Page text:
Last night, England had a historic win against Denmark at Wembley when they made their first major tournament final since the 1966 World Cup. England have now secured their place in Sunday’s match against Italy and, should they leave victorious, would snatch their first World Cup victory in 55 years.
To show support for the team ahead of the final, the UK’s national newspapers have filled their pages with images of last night’s momentous win.
Scenes of elation that erupted in the stadium after Harry Kane’s extra-time penalty kick dominate the press today, as this was the moment that secured the Three Lion’s place in the final.
The Daily Express leads with a souvenir edition for football fans who have been desperately waiting the day they could see England in a final, with the headline sharing this sentiment: “And finally… Happy and Glorious: England’s time has come”.
The front page shows the team emotionally piling onto Kane after the win, with the back noting that “it’s nearly home now” alongside an image of jubilant Kane and Phil Boden.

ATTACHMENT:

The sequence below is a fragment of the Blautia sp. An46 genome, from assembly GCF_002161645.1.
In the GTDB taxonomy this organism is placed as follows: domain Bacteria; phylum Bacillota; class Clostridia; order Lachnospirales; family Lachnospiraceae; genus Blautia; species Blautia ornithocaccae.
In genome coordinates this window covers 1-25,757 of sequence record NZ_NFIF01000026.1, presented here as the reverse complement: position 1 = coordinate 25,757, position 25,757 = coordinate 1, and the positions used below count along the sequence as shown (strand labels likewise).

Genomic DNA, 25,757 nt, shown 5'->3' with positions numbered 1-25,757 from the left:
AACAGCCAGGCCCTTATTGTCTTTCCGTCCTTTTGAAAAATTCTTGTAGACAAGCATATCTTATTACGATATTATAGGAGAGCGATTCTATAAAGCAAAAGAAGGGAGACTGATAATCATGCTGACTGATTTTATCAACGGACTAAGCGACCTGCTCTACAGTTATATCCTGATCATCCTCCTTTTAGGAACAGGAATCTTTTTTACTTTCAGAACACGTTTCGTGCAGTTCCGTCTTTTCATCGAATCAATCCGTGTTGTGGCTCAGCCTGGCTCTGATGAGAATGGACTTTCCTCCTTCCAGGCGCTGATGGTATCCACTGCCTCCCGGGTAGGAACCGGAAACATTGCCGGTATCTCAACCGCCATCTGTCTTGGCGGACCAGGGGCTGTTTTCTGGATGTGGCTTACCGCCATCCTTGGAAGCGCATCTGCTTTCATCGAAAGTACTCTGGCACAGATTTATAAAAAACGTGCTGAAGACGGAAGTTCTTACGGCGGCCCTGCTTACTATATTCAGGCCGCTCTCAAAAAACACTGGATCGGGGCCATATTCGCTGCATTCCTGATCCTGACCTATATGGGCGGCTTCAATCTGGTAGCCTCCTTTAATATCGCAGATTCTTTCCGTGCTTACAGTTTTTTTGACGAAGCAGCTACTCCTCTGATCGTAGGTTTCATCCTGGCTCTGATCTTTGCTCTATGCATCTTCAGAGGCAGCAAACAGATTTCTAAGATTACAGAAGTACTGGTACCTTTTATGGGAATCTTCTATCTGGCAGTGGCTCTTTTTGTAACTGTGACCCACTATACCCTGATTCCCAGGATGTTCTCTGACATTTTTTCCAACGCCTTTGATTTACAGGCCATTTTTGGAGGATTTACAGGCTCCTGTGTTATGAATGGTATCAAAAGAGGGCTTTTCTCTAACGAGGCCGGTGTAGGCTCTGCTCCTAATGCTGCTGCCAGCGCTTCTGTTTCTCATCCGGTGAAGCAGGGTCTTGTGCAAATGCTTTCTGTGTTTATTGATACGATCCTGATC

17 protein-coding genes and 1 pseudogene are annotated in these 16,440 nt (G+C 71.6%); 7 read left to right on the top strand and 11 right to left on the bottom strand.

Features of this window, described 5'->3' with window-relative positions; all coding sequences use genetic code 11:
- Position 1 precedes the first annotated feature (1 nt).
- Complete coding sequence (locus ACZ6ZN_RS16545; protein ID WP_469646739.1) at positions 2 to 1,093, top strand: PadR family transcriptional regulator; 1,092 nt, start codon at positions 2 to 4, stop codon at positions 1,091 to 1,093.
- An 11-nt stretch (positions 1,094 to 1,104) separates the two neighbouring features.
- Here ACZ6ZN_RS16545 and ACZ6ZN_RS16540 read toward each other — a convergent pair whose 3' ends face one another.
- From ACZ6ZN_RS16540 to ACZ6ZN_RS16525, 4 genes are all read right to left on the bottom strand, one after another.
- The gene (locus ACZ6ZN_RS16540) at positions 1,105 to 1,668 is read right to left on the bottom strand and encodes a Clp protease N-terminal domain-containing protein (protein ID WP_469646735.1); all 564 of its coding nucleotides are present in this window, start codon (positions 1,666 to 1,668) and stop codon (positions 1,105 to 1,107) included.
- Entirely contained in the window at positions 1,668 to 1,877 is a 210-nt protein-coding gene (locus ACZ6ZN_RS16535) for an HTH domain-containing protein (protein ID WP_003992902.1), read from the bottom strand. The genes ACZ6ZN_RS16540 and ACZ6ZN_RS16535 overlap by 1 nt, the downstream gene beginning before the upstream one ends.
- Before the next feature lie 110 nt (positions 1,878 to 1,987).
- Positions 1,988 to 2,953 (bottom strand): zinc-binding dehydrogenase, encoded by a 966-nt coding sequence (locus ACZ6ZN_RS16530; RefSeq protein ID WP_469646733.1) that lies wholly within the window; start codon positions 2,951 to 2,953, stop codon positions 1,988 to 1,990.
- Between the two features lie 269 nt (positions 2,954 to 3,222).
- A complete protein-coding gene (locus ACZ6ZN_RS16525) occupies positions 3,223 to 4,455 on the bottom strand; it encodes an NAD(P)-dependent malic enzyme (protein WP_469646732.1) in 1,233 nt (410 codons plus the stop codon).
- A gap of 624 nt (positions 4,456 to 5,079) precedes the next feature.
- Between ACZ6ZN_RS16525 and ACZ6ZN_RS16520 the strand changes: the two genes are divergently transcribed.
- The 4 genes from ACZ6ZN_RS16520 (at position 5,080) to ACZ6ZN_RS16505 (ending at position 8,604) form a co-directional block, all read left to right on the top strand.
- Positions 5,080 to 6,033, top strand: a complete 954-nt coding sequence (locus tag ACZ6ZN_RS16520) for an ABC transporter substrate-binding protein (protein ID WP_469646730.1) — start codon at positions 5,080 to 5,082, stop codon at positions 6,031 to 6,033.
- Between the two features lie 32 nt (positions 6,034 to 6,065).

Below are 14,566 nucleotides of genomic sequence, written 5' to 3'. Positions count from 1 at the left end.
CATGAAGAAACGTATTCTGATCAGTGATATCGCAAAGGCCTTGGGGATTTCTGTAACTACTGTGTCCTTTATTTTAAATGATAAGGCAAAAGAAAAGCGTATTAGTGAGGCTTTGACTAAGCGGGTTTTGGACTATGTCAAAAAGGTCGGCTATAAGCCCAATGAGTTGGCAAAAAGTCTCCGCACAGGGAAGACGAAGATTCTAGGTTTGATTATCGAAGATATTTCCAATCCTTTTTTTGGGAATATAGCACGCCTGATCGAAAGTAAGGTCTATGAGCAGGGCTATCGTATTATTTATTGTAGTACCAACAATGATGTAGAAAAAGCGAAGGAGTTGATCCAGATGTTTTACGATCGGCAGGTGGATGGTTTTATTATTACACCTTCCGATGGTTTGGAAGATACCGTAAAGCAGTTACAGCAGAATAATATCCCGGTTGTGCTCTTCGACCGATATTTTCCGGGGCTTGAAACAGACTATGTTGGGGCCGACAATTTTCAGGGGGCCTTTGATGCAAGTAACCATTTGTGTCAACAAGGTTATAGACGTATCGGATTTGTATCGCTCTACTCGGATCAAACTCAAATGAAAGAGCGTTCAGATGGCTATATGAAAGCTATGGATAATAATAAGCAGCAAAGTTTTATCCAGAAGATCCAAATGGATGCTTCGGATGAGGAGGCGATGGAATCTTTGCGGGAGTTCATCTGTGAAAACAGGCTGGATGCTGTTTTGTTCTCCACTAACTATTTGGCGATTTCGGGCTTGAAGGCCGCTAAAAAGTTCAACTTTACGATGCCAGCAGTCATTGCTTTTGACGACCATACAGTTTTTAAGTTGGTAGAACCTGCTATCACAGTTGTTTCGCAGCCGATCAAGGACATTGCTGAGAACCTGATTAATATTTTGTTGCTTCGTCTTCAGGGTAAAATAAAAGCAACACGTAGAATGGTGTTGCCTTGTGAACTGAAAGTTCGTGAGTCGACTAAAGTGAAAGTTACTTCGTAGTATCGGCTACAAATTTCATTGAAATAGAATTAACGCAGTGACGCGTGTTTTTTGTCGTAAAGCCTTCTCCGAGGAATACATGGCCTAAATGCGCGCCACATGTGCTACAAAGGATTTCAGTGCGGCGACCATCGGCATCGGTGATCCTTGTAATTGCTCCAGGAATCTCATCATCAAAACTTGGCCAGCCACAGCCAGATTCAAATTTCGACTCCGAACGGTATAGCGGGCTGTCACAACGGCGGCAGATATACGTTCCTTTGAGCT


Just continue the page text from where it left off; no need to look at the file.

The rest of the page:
The Daily Mirror also used an image of the elated England team on top of each other, with “finally” written in large letters alongside a headline saying: “Harry and his heroes beat the Danes… now to match the England immortals of 1966”.
The back page referenced England’s last World Cup win, saying: “’Party like it’s 1966”.
The Daily Mail went with a picture of Kane raising his fist in the crowd at full-time, as well as a smaller picture showing some elated England fans.
Its headline made a pun out of not being able to believe the win: “’Kane Believe It! On night of high drama, Three Lions keep millions on edge of their seats… then Captain Harry fires us into historic Wembley final”.
Its headline honoured the millions of fans who have been waiting for this day for so long, saying: ‘England’s dreaming. Now final awaits for first time since ’66.”
The Sun wrote that watching the victory was “the best feeling in the world” and celebrated the joy of getting to see England in a final.
The Telegraph branded the players “the history boys” and used a picture of the England team on top of each other as they celebrated their victory.